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Letters to the Editor, June 16

Not U.S. without diversity

I learn more from a world that is diverse and represented by people from different cultures, with different skin color, nationalities, faiths, etc. Diversity shares a broader perspective and a clearer understanding of what it means to be a citizen of the United States.

Mr. Smith, who wrote “Diversity born of prejudice” (June 8) certainly must have some understanding that diversity is a cornerstone of our society. We are and continue to be a country of immigrants made up of people from all backgrounds. Diversity defines who we are.

What needs to be recognized is that diversity does not equal fairness. It is a common misconception that everyone is equal in our society and that anyone can succeed by pulling themselves up by their bootstraps. This couldn’t be further from the truth. We live in a society that still favors white, heterosexual, English-speaking males. The notion that giving people a “leg up” is somehow insulting does not consider the “leg up” that many receive simply because of their European ancestry.

We need to understand and correct inequities in our society, create opportunities and encourage diversity, inclusion and equity. Make the U.S. a place for all of us.

Katherine Gosnell


Obama vs. Reagan

A recent letter writer complained that the lack of progress in Washington was due to President Obama's heavy use of the veto. Other writers in the past blasted the president for trampling on the Constitution with his numerous executive actions.

In his 7-plus years, President Obama has vetoed 10 bills while issuing 228 executive actions. Sound like a lot? Maybe. But this president will have to really quicken his pace if he wants to catch up with Ronald Reagan. Reagan vetoed 78 bills and issued 381 executive actions of his own.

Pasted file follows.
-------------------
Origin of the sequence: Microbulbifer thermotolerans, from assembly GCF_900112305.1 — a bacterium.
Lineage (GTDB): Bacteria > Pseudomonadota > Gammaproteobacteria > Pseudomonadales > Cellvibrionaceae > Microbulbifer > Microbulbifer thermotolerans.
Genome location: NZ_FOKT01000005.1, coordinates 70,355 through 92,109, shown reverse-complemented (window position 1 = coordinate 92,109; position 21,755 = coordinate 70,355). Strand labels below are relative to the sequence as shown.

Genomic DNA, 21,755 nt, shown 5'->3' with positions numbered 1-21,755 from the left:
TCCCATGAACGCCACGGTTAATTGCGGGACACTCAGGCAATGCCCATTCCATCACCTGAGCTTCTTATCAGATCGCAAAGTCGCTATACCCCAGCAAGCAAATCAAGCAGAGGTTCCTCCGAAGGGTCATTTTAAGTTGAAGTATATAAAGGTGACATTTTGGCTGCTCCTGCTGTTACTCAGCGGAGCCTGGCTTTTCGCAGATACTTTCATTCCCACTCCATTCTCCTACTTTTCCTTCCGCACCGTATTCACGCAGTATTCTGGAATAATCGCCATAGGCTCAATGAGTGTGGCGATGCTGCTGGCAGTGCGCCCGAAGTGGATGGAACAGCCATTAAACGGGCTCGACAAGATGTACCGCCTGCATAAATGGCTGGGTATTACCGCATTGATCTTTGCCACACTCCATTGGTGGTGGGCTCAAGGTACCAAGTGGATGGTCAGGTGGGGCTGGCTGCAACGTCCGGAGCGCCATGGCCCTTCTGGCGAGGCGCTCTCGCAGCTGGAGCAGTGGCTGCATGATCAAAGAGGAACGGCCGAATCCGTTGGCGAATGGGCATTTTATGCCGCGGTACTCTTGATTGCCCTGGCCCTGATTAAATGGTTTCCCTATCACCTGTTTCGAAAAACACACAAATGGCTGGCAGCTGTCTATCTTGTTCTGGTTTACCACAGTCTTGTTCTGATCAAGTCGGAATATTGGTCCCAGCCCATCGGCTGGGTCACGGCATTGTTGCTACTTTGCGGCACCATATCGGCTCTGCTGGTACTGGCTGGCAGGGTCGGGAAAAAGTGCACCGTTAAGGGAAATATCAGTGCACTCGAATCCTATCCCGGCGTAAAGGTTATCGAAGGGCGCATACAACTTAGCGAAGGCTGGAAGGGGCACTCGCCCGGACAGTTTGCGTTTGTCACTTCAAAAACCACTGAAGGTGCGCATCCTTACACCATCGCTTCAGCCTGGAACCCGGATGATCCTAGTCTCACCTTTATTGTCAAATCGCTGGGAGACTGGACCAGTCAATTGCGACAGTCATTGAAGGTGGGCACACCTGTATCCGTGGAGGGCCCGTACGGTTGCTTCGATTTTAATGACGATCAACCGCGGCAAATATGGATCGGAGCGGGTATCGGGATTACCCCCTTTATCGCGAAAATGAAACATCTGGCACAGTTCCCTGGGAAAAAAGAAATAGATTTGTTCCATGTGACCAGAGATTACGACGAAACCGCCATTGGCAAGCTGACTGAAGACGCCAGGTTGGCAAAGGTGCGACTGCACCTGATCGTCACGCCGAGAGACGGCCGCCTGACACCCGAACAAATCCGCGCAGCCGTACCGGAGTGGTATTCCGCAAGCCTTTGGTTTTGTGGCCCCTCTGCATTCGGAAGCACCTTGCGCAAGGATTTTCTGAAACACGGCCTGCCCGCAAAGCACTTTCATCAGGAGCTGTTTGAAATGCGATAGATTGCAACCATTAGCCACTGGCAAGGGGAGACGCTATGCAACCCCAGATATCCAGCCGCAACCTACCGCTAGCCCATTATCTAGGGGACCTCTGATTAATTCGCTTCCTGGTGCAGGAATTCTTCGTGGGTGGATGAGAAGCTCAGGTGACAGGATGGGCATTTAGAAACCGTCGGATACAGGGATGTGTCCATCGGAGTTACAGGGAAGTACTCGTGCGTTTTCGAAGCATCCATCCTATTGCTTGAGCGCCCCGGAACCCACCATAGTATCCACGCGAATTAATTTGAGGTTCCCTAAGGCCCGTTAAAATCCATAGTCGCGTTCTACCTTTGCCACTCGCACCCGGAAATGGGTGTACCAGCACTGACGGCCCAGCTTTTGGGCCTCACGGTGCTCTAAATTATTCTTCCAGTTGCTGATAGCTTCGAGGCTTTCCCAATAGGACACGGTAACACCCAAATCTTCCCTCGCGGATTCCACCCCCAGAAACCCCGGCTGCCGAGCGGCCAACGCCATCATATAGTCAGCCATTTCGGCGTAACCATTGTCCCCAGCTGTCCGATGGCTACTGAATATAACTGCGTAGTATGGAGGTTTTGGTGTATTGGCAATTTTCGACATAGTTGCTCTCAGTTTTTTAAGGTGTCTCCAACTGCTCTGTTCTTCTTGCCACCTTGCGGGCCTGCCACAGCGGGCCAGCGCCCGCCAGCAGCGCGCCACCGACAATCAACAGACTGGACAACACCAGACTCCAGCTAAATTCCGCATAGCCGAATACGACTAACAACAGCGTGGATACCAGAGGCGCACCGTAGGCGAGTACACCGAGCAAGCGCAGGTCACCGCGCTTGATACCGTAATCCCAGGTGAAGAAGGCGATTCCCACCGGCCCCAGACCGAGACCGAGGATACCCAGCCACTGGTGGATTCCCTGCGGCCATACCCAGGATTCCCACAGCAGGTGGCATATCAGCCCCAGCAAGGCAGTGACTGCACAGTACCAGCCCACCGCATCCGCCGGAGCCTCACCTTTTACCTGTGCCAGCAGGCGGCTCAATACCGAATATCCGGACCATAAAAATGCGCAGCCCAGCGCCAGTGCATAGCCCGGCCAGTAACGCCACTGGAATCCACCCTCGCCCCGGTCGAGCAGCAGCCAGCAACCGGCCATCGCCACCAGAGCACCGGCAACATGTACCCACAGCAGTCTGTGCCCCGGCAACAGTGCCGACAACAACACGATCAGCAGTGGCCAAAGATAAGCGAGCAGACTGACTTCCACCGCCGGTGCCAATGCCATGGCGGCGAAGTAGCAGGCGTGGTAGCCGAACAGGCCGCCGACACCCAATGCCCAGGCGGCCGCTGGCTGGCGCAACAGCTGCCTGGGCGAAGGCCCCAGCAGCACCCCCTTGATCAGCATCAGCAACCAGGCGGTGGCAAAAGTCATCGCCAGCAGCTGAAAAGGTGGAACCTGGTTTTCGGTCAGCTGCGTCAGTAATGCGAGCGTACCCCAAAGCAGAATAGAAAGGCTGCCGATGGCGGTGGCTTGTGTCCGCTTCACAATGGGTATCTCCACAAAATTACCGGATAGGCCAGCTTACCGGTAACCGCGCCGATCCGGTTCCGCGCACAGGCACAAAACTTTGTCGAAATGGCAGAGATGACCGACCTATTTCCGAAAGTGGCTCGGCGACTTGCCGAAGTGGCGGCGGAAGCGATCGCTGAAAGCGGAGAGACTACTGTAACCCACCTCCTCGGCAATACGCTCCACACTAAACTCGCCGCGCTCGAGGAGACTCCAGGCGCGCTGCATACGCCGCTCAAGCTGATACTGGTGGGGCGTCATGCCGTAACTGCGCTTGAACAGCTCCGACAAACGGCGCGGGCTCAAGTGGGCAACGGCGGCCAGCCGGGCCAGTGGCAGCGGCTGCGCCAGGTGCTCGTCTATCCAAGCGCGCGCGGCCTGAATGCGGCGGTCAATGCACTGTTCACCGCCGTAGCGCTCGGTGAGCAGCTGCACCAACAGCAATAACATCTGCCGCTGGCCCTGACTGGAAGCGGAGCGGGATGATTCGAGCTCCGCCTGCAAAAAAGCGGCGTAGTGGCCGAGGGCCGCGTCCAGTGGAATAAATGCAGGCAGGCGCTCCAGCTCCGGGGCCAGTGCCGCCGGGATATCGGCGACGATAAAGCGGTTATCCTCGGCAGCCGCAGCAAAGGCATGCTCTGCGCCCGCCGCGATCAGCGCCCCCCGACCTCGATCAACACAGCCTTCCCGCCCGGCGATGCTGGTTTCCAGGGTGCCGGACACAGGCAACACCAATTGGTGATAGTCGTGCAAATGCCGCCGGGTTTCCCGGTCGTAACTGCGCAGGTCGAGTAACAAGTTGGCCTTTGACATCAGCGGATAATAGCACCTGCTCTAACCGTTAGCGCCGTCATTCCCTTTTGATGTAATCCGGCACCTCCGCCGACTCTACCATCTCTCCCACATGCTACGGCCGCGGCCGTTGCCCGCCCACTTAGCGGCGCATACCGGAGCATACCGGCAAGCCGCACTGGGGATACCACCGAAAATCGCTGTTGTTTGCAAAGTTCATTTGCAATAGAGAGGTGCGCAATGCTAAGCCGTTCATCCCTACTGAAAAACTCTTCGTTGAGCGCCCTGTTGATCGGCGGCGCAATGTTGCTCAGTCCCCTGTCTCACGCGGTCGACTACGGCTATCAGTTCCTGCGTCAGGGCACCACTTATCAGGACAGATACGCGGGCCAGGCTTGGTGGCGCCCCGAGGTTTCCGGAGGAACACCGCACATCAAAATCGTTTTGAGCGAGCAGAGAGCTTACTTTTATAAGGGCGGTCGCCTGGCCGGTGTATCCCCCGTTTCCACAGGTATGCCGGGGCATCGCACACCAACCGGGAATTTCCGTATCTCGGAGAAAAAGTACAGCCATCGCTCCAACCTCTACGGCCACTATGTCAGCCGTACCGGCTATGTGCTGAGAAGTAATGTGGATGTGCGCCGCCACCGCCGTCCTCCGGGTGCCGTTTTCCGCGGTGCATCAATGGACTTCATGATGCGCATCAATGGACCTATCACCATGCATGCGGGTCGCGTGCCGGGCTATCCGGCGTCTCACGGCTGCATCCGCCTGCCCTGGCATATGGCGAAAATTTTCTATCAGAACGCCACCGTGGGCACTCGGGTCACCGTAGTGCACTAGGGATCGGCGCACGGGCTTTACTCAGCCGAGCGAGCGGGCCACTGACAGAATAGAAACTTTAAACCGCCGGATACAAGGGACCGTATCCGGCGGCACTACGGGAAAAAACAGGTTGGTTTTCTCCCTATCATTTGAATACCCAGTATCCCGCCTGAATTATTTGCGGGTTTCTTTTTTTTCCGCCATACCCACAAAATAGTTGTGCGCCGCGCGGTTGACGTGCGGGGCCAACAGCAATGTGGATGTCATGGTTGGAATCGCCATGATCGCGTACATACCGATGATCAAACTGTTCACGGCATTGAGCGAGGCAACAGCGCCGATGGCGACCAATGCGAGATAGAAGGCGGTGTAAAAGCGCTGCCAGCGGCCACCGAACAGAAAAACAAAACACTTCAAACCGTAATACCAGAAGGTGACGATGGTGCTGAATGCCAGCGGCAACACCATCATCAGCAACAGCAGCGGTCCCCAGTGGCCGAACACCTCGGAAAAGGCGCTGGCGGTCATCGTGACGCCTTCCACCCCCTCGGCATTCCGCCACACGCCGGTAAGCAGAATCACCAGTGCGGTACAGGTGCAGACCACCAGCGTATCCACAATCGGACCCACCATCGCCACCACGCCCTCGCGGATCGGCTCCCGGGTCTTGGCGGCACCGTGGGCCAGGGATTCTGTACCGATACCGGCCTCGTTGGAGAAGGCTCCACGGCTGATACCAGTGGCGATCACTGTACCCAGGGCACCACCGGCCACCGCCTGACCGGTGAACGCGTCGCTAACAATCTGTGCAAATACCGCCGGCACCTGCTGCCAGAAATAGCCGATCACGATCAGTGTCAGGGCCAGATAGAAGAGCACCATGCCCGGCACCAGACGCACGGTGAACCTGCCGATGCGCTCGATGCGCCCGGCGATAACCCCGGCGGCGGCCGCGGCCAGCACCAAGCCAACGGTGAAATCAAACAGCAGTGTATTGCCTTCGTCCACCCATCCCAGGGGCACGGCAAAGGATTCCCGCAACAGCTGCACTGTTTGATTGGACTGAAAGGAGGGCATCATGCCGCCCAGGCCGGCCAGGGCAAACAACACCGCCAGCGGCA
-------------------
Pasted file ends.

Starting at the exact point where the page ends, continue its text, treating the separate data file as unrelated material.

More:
David Ropel

Central Point

Trump can't be trusted

Where does Donald Trump stand on issues?

He has been both pro-choice and anti-choice; he is in favor of guns in the classroom but not teachers having guns; he is for workers but frequently doesn’t pay contractors he hires for completed work and is against a federal raise in the minimum wage; he’s against Wall Street but boasts huge real estate profits out of the housing collapse and subsequent foreclosures and human misery it caused.

In 2009 Trump urged President Obama and Congress to take action on global warming, arguing if we don’t, “it is scientifically irrefutable that there will be catastrophic and irreversible consequences for humanity and our planet.” Flipping again, he now argues against climate rules and the International Paris Agreement accepted by over 170 nations.

The answer is that Trump has held every possible position one can hold on every critical issue. Trust him at our peril.

Alan Journet


Letters to the Editor, June 16